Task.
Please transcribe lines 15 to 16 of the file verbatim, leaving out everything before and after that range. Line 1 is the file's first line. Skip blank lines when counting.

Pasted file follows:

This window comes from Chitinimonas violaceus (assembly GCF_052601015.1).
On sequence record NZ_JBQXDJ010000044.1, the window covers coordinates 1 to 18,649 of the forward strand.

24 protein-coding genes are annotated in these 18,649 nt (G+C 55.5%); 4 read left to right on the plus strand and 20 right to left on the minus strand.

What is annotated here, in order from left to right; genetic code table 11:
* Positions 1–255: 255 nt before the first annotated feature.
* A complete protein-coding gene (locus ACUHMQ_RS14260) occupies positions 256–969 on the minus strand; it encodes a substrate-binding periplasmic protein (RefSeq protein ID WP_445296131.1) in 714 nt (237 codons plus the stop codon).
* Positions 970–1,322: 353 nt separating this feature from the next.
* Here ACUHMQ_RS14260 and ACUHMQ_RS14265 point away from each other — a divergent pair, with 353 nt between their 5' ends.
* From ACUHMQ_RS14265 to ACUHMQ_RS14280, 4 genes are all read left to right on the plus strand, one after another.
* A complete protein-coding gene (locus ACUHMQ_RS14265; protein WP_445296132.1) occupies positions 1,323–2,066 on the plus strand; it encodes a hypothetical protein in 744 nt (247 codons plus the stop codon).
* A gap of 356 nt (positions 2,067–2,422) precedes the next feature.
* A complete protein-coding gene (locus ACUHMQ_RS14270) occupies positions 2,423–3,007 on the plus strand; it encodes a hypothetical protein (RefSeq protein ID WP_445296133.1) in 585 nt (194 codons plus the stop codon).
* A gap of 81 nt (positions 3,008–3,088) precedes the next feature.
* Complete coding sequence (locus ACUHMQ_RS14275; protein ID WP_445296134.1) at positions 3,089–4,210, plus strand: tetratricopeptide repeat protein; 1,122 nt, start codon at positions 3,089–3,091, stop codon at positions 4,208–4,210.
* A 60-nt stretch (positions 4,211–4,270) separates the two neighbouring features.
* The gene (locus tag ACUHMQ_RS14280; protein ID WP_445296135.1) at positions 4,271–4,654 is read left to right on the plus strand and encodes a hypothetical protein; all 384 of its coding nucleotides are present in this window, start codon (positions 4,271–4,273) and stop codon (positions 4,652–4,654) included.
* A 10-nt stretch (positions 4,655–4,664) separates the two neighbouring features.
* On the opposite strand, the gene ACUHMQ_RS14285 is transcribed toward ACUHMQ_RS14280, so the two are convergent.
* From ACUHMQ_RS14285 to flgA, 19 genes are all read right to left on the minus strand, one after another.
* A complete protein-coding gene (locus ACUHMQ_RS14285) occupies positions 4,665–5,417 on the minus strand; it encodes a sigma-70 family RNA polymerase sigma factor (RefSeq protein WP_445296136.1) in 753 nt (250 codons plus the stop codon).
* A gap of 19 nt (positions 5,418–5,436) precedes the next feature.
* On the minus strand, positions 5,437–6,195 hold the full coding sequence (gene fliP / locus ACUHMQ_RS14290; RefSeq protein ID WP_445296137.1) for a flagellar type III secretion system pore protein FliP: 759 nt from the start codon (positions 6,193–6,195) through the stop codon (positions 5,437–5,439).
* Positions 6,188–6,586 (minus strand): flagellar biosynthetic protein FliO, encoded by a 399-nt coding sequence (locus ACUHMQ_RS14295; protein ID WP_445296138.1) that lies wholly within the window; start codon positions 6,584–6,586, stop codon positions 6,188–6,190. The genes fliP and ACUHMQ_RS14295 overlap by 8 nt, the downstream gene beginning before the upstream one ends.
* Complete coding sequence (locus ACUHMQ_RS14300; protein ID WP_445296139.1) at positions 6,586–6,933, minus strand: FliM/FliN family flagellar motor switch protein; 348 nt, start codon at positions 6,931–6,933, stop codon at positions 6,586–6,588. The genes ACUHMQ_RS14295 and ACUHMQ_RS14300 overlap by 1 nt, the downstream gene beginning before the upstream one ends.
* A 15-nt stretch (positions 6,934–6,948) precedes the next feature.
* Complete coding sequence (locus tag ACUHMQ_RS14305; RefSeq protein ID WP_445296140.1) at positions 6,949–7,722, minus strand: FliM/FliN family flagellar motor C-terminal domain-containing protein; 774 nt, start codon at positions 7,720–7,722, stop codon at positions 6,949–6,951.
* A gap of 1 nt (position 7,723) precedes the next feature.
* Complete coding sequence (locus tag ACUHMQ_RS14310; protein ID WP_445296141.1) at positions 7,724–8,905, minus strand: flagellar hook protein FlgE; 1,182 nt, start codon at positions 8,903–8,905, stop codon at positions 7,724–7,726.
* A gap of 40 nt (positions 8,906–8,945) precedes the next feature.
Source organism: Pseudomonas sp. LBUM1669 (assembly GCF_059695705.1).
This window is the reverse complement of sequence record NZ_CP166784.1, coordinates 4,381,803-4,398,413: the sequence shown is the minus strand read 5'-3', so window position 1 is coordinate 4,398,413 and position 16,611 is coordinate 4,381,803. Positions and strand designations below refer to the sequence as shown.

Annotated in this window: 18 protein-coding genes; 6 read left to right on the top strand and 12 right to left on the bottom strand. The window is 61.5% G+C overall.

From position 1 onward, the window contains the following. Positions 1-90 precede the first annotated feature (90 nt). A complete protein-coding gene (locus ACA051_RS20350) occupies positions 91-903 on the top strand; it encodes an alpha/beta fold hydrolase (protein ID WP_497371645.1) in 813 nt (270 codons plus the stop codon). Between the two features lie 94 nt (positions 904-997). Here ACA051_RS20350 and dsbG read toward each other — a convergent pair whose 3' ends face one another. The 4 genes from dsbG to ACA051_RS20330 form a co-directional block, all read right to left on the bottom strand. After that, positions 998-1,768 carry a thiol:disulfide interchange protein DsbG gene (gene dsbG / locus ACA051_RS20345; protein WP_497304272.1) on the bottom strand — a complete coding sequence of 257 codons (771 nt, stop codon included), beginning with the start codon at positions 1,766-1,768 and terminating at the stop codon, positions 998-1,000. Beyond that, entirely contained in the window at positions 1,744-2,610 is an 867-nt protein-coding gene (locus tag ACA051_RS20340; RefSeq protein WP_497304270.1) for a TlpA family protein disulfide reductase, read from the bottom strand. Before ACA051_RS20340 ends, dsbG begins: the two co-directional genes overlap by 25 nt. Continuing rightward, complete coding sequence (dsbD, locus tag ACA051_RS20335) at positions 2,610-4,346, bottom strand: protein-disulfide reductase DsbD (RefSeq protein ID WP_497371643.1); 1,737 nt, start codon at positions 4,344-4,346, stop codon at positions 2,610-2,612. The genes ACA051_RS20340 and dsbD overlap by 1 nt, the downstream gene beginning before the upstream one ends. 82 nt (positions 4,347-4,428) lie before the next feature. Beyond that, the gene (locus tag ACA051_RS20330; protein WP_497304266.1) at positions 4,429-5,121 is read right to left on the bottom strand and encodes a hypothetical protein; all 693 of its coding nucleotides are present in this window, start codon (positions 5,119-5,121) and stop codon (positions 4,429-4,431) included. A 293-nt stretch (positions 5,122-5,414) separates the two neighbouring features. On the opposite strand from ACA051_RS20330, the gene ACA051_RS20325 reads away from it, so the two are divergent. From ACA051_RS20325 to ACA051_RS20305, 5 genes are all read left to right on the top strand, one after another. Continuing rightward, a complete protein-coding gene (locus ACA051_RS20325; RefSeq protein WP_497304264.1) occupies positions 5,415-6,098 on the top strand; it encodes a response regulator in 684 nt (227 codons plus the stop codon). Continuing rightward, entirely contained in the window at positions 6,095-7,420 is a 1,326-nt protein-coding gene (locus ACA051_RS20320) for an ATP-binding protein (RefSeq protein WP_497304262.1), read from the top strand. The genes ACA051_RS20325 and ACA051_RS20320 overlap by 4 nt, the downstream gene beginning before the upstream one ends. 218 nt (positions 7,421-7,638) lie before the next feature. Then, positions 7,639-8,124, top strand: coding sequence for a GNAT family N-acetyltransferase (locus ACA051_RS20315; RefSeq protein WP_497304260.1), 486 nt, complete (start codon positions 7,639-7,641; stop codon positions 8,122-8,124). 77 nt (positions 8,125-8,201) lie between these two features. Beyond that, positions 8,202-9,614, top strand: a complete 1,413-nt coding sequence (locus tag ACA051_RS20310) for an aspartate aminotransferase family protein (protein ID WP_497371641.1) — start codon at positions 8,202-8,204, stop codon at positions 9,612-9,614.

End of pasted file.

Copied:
* A 60-nt stretch (positions 4,211–4,270) separates the two neighbouring features.
* The gene (locus tag ACUHMQ_RS14280; protein ID WP_445296135.1) at positions 4,271–4,654 is read left to right on the plus strand and encodes a hypothetical protein; all 384 of its coding nucleotides are present in this window, start codon (positions 4,271–4,273) and stop codon (positions 4,652–4,654) included.